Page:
The latest Chinese New Year custom
When I was a student in Beijing, there would always be a lesson in our textbooks about the Chinese New Year. We learned that during that festivity there were some customs Chinese people always followed: cleaning the house on the last day of the year, making dumplings, having dinner with the whole family, watching the New Year Gala on tv, throwing firecrackers, giving red envelopes (红包 hongbao) with money to the children… It sounded similar to Christmas or New Year’s Eve in Spain.
When I started working in China, I found out there was another side to Chinese New Year: companies and workplaces in general would arrange a party for all the employees, complete with dinner, drinks, performances, awards and lucky draws. I blogged about one of these parties here three years ago.
Now there is a new custom that has been added to both family and company events… the WeChat red envelopes! WeChat is a Chinese app similar to Whatsapp and also with a feed like Facebook, but with many more functionalities. One of the most useful is that you can link your bank card and pay in shops or transfer money to friends. And, being made by Chinese developers, of course you can also send red envelopes! You can choose how much money to send, how many people can open it until it is finished, and if you want the amount received by each person to be the same for all or random. This has been adopted into a “game” that is played in WeChat groups: someone sends a red envelope with limited random amounts, and the lucky one who gets the most money has to send a red envelope next time. Normally there are more people in the group than available envelopes, so to get something you need to be fast and tap the icon as quick as possible.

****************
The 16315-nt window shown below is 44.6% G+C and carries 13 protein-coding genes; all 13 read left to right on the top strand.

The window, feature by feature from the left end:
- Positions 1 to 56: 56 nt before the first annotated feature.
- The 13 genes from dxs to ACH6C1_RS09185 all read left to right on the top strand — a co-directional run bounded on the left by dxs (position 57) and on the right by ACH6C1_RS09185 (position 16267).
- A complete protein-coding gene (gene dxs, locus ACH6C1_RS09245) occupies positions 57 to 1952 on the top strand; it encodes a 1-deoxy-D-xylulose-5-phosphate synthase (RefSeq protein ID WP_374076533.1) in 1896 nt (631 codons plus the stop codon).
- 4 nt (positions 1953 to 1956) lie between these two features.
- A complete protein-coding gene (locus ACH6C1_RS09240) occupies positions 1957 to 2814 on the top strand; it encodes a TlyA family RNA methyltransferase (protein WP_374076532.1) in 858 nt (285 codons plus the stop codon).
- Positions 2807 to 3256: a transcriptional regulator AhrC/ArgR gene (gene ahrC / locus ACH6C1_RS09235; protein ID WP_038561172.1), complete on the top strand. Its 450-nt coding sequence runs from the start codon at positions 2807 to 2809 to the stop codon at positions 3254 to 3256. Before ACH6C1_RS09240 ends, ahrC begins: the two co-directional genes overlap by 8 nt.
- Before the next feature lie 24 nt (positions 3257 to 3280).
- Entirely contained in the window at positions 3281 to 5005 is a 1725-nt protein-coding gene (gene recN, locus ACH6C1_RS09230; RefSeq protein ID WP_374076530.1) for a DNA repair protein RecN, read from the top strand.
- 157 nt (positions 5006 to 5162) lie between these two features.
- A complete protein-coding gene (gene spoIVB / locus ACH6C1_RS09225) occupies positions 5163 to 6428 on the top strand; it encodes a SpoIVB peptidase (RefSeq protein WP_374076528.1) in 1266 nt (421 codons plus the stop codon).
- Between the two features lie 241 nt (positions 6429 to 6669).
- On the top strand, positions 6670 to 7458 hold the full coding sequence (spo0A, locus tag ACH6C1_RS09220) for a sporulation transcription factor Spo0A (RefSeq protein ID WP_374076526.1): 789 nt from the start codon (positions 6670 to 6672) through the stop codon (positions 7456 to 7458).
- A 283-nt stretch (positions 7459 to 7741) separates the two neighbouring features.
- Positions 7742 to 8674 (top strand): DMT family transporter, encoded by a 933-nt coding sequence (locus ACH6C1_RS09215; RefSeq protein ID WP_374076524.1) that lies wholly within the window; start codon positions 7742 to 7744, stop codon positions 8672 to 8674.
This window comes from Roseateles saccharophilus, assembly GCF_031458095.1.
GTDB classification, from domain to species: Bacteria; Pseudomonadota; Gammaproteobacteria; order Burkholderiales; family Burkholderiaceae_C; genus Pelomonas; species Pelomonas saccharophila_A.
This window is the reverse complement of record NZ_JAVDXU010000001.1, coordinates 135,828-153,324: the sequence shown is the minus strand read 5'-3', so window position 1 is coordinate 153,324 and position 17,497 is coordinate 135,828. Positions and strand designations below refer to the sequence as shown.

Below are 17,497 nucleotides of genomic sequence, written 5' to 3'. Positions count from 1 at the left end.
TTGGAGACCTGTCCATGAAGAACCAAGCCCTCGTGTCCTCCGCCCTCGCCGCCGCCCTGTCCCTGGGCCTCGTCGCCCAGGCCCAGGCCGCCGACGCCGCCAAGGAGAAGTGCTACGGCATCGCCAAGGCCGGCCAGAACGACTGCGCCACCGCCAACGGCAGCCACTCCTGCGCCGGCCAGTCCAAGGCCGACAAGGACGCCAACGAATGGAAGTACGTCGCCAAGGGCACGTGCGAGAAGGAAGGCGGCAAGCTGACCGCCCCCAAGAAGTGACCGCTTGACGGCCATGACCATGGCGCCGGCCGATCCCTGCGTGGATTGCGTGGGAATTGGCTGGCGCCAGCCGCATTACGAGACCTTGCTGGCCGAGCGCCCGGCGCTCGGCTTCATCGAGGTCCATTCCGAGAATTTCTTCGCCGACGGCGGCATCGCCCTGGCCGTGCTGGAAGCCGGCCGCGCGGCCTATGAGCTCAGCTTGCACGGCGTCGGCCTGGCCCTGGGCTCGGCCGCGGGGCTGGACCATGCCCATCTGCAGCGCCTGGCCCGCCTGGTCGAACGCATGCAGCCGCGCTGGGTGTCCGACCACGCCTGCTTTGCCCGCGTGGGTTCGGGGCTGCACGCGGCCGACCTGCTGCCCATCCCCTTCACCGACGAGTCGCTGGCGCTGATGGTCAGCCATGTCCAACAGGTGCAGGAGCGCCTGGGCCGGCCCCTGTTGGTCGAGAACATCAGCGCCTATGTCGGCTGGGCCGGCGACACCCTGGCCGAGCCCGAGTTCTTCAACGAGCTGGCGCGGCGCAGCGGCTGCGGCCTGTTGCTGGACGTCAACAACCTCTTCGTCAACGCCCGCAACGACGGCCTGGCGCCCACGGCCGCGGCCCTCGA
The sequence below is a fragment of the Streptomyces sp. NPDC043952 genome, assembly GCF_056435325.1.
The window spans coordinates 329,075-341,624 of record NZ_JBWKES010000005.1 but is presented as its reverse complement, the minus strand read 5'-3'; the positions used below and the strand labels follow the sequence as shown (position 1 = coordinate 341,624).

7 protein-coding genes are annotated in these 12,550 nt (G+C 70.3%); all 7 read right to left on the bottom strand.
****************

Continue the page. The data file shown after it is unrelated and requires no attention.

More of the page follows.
Fascinating, right? Most exciting game ever! (Irony mode off).
So now, in new year parties, when the dinner is about to end, people are not chatting to each other or looking for more drinks. They are glued to their phones, waiting for the boss to send an envelope with a lot of money. In these cases, whoever wins the most money doesn’t have to send another red envelope, of course. But some people do it as a way to wish a happy new year. If you are not using wifi, the red envelope sending business can totally drain your data, as people get excited and start sending thousands of gifs. Once I left our WeChat company group because I couldn’t stand the madness anymore!
I hate that kowtowing gif when it is directed to the real boss. To me it feels demeaning and I imagine the boss dressing like an ancient king, standing on an elevated place and throwing gold coins to the mud so the villagers fight for them. I know, I think too much! The rest of the people just care about opening those envelopes and getting the money! Personally, I would prefer if the boss just gave each person a small quantity of new year money instead of making it a competition. But I’m just a weird foreigner! Chinese people love competing with each other and playing the red envelopes game!